The Fabulous Freak Brothers Return
This story originally appeared in PW Comics Week on July 22, 2008
by Steve Bunche — Publishers Weekly, 7/21/2008 4:54:00 PM
This August, the U.K. comics publisher, Knockabout Comics will answer the prayers of classic underground comics aficionados with the publication of a massive 40th anniversary Freak Brothers Omnibus, a 624-page leviathan of laughs, straight from the mind of creator Gilbert Shelton. The book collects every adventure of the hirsute trio since their inception in 1968, as well as previously unpublished material.
The book’s first printing of 10,000 copies will feature an extra dust jacket and an insert detailing how the interested fan can donate funds and invest in Grass Roots, an upcoming animated film featuring the characters, and even get their names inserted into the corner of one of the film’s frames in a promotion called “Name That Frame.” (The investor purchases a frame and their name will be visible only when the film is slowed down on a DVD player). American distribution of the book will be handled by Diamond, Last Gasp, and Rip Off Press for the comics shop specialty market and by Atlas books for Barnes & Noble, Amazon, Borders and independent general book retailers.
But exactly what is the Freak Brothers series and why does it warrant such red carpet treatment? Simply put, The Fabulous Furry Freak Brothers is the Rosetta Stone (no pun intended) of “stoner” humor as we now understand the genre, predating Cheech & Chong’s THC-based antics by a few years and offering narratives that are often hilarious without the aid of various illegal “party favors.” The series revolves around the eponymous characters, a trio related not by blood, but by a common interest—the need for weed—and loony adventures in a rollicking counter-culture universe. The trio includes Phineas (the leftist intellectual), Freewheelin’ Franklin (the baked cowboy), and Fat Freddy (the “Curly” of the bunch). Their lives are driven by marijuana and they spend virtually all of their time trying to get stoned while avoiding the police or getting ripped off by unscrupulous dealers.
But unlike many of its underground contemporaries that wallowed in explicit sex, ultra-violence, and sometimes outright misogyny, the Freak Brothers strips concentrated on solid laughs and earned them and their creator an enduring following among the underground comix cogniscenti and beyond. When asked about how he settled upon his approach to the material Shelton reminisced, “I used to sell strips to weekly leftist newspapers. I was in sympathy with them but they were deadly dull, so I felt they could use a comic strip modeled on old comics.”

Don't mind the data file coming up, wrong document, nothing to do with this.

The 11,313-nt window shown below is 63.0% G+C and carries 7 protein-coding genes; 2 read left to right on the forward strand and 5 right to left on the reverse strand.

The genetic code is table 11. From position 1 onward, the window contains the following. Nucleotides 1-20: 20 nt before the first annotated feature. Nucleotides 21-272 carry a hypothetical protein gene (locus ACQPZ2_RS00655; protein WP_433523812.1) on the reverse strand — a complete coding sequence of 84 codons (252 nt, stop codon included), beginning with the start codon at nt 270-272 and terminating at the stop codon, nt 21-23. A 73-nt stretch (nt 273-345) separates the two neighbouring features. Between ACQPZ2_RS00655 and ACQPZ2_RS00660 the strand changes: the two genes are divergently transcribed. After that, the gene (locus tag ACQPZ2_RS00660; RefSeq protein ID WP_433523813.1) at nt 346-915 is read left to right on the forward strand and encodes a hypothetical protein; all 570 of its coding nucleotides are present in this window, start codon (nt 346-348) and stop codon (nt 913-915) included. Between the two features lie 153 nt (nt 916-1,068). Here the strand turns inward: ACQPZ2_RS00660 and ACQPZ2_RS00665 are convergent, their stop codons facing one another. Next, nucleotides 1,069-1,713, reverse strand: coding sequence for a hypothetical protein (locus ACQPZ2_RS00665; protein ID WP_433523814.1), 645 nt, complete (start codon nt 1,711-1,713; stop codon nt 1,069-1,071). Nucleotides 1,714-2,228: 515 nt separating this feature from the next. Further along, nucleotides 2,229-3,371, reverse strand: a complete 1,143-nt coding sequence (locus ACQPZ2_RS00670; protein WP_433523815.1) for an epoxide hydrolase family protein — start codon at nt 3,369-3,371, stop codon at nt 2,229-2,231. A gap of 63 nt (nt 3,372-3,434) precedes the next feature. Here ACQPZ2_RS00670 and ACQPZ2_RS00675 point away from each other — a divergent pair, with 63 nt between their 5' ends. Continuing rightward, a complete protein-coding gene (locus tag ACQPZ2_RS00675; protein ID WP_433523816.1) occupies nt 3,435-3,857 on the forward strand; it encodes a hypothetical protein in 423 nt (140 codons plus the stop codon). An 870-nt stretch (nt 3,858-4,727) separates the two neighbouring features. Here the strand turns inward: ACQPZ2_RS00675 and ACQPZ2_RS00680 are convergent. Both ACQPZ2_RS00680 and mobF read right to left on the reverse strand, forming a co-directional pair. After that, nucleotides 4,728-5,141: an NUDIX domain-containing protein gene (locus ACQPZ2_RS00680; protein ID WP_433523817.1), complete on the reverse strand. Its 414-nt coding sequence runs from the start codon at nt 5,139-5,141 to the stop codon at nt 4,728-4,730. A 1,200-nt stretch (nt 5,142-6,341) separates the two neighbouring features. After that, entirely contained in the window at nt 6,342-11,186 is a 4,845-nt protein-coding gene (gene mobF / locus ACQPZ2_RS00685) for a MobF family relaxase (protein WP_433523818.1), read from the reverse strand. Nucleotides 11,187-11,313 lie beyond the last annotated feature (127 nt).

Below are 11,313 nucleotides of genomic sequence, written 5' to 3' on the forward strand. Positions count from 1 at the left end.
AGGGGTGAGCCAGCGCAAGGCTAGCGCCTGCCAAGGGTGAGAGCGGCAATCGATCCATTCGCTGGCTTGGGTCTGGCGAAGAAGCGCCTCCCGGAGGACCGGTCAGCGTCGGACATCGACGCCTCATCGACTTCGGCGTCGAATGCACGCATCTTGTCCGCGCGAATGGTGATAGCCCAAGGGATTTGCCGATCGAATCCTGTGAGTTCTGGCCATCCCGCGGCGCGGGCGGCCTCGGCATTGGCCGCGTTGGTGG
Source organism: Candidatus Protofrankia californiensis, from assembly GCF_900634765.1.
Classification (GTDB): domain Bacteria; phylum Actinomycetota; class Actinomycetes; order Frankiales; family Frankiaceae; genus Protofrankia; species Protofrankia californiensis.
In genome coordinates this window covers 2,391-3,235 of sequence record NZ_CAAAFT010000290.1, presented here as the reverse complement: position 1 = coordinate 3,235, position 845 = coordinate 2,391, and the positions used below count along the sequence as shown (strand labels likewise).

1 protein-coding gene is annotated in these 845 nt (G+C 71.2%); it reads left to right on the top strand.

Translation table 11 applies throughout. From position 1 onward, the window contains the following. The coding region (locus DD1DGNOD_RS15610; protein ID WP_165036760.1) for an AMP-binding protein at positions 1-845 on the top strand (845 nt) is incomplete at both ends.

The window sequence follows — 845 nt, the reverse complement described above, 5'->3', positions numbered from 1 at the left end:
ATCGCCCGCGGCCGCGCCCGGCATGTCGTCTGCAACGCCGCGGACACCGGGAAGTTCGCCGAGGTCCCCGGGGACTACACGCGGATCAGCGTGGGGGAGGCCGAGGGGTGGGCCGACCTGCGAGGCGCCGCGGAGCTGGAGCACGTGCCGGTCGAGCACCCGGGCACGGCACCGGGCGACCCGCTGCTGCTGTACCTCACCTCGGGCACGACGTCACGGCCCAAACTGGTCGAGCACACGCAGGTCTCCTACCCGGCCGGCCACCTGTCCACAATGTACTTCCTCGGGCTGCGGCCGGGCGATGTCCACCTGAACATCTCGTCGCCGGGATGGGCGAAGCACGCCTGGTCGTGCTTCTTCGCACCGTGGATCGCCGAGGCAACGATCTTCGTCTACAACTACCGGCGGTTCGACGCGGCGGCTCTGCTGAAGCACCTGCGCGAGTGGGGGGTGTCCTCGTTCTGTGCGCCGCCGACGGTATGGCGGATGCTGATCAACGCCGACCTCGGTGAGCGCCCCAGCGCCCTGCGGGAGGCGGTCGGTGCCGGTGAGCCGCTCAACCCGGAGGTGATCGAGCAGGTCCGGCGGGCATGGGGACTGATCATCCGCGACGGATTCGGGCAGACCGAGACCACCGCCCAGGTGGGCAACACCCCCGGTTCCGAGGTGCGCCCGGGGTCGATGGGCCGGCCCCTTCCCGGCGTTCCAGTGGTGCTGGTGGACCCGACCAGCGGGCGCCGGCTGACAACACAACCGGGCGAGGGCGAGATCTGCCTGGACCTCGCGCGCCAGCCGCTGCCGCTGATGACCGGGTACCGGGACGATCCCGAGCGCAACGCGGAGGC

Shelton said at the time that he was “more into traditional comic strips like Chester Gould’s Dick Tracy, which seemed outrageously weird when seen from a grownup perspective. Other strips I enjoyed included Bob Montana’s Archie, Peanuts, B.C., The Wizard of Id, Miss Peach, and the old E.C. stuff, especially the original run of Mad when it was still a comic book.” That last influence must have been particularly strong since Shelton’s work on the Freak Brothers seemed like the next logical step from its 1950’s antecedent. The Freak Brothers comics were infused with the same anarchic energy and endearing silliness, only now unleashed in an era of free love and psychedelic mind-expansion. As for the inspiration behind the trio’s comedic adventures, Shelton said, “I took the ambience from real life and used gags that used to be based around alcohol and substituted marijuana for the booze. Take the one about the hippy getting busted on a possession charge and being told by the arresting officer that he had one phone call. The guy uses that call to get a pizza delivery.” And when not focusing on the Brothers themselves, Shelton turns his humorous eye to the antics of Fat Freddy’s Cat, a side-strip also featured in the omnibus that’s every bit as entertaining as the book’s main event.
The enduring popularity of the Freak Brothers has led to the production of Grass Roots, a stop-motion animated feature, but the project has not had smooth sailing; according to Shelton. “Grass Roots has been in progress for five years and Bolex Brothers, a hugely talented studio in Bristol, England, is handling it while actively raising money to fund it,” Shelton explained. He said this was the “6th or 8th time” the rights to a Freak Brothers film have been sold, “including once having been in the hands of Universal some thirty years ago. Obviously nothing came of that.”
Hopefully the combined efforts of the Bolex Brothers and the series’ rabid fan base will result in a happy ending for Shelton and Freak Brothers enthusiasts everywhere and the trio will finally make their bong-hitting way onto the silver screen alongside such stoner descendants as Cheech & Chong and Harold and Kumar. But until then, there are always Shelton’s stories to get us through these Freak-less times. In fact, the book serves as an echo of Shelton’s timeless credo: “Dope will get you through times of no money better than money will get you through times of no dope.” Words to live by, especially in the waning days of Dubya’s America.